The journey to Abalone

Alan Willliams was born in the heart of the traditional music area that is Doolin/Lisdoonvarna in County Clare. He is one of five children and grew up on a farm. One of his early influences was his grandmother, who regularly cooked his favourite meal of bacon and cabbage. They had five gardens, they killed their own pigs, and were self sufficient in many respects. This seems to be a common thread with good chefs, honest home grown food from an early age.

From the age of 12 Williams started working summer holidays in the local hotel, scrubbing pots and preparing vegetables. While there he knew that he would always be a chef. When he left secondary school he did a three months cookery course in Portumna and found that he was being taught all the things he had learned back in those summer holidays in the hotel kitchen in Lisdoonvarna. After his stint in Portumna he worked in Park House Restaurant and a place I well remember called The European Table in Middle Street. Williams reckoned he had missed out on formal cookery school so was delighted when he was accepted into a two year professional cookery course in GMIT. This lasted about 12 months as he was working at the same time and did not like any of those parts of the course that did not involve actual cooking. The practicalities of cooking is what appeals to Williams, not all the paperwork and study.

Williams worked after that in Jameson’s in Salthill, The Malt House, Garibaldis, and Kirwan’s Lane. After a while he hit the high road and went to work in Boston. He must have been doing something pretty special while working in Trio in Boston as he was selected to be included in the International Who’s Who of Chefs and to have his dish of shrimp, lobster, and scallop roulade with seaweed salad included in the current edition. This is the dish he cooked for the then little known singer Britney Spears.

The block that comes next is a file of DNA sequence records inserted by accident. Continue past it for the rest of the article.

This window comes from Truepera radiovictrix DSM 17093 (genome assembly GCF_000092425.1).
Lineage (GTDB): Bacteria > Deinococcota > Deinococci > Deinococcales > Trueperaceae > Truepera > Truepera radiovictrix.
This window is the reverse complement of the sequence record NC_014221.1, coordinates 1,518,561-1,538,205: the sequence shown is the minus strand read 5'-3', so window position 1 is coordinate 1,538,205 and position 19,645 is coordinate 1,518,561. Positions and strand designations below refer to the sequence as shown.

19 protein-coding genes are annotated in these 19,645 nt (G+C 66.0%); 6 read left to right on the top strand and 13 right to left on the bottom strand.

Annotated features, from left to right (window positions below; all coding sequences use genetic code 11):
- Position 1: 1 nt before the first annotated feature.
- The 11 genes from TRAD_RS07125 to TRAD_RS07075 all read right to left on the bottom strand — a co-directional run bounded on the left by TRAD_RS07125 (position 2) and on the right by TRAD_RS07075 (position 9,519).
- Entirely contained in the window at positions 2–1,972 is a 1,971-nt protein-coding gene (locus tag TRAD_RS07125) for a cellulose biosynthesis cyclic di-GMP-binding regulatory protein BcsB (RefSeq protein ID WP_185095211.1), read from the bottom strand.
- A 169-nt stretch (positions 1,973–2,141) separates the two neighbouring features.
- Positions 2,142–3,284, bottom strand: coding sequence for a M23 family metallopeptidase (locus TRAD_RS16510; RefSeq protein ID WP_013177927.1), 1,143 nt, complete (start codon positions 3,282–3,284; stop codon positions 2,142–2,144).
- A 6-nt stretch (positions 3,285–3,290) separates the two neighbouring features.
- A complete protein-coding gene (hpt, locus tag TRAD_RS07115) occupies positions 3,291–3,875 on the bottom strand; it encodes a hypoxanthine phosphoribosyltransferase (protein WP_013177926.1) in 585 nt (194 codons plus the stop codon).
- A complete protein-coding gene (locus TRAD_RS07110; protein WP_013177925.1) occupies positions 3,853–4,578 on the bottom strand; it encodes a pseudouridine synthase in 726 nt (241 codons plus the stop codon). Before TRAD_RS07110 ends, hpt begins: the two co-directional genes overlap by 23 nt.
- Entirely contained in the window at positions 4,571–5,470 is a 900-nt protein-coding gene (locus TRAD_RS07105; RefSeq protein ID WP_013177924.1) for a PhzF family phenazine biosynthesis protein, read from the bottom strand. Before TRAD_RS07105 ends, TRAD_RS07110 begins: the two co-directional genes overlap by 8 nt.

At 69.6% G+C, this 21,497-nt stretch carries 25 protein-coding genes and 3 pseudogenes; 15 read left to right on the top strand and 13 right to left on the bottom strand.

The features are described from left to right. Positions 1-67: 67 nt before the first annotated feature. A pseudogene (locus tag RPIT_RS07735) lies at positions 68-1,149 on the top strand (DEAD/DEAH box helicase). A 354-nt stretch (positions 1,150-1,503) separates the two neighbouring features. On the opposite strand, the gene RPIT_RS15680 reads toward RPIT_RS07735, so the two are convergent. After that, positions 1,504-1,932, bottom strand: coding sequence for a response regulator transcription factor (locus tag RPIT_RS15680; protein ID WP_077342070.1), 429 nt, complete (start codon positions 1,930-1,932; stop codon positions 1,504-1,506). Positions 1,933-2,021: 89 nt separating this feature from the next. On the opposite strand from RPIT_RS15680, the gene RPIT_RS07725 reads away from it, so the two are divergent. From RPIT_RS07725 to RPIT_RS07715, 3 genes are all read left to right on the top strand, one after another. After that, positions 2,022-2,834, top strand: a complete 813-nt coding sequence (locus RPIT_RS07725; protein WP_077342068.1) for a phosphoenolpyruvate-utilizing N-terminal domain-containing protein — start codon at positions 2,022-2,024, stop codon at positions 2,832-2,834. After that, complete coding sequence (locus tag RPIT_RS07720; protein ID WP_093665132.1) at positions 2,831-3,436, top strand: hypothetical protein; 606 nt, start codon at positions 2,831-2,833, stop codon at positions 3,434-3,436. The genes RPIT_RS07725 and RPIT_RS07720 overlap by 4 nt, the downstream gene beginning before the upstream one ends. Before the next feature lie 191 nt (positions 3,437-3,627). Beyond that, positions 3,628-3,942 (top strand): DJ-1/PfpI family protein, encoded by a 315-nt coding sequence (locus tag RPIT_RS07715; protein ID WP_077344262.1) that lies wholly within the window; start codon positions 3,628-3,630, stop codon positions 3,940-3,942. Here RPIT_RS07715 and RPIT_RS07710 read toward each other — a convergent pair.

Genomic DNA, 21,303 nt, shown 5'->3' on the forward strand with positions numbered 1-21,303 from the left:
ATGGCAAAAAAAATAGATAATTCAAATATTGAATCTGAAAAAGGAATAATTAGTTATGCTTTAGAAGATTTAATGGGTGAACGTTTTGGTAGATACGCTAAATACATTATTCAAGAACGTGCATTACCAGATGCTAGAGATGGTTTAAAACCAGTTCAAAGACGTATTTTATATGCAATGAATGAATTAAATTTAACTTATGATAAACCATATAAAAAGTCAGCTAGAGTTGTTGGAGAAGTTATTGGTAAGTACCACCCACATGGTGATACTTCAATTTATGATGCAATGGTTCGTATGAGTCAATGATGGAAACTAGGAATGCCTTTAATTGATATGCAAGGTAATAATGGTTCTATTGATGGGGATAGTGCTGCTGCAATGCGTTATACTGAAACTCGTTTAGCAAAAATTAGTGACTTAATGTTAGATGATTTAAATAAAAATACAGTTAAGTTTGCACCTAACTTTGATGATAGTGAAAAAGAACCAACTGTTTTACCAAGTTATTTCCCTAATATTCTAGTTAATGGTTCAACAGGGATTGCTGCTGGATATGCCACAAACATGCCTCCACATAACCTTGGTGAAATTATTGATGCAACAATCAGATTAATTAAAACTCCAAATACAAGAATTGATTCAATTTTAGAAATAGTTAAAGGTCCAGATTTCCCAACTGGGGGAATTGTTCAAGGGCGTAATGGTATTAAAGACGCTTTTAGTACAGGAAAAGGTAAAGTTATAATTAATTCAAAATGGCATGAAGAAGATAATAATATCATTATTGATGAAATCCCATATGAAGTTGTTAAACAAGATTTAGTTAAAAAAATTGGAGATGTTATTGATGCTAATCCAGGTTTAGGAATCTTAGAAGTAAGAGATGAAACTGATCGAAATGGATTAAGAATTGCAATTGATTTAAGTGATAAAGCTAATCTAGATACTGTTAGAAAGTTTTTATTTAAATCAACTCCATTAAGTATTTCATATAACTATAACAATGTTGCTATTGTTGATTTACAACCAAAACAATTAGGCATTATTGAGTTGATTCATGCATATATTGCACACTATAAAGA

Williams’ top tip for visitors to Boston is to book a table in Clio Restaurant, run by Ken Oringer, it has a sashimi bar that he reckons is the best. Williams’ recent samplings of how other chefs present their food includes a gastronomic few days in London where he had the tasting menus with accompanying wines at Restaurant Ramsay, at Michel Roux’s La Gavroche, and finally the much televised and written about 10 course dinner at Heston Blumenthal’s The Fat Duck. He reckons that Restaurant Ramsay was the best of the three but they were all amazing in terms of service, quality, and presentation.

If you want to book The Fat Duck, apparently you have to ring between 9am and 10am and then they will take bookings for a date two months away. The next day, it is the same story, phone lines only open from 9am to 10am and bookings for two months plus one day out. The night Williams was there, his seating time was 9pm and the place was jammed. All the famous dishes were served: Symphony of the sea with iPod in a conch shell to serenade you with the sound of crashing waves, salmon in liquorice gel, etc. I asked if he had been inspired to create any new dishes and the answer was yes. So I look forward to some interesting new items on the menu.

Williams has gathered quite an enviable reputation for really first class classic food in a relatively short space of time and now there is a new five course special menu for €29, which is excellent value for dining at this level. A sample of what you could have for this price is: Chef’s pre-starter, fillet of beef spring rolls, sorbet course, half a roast duck with champ and roast veg, followed by a choice of desserts. To book call (091 ) 534895.


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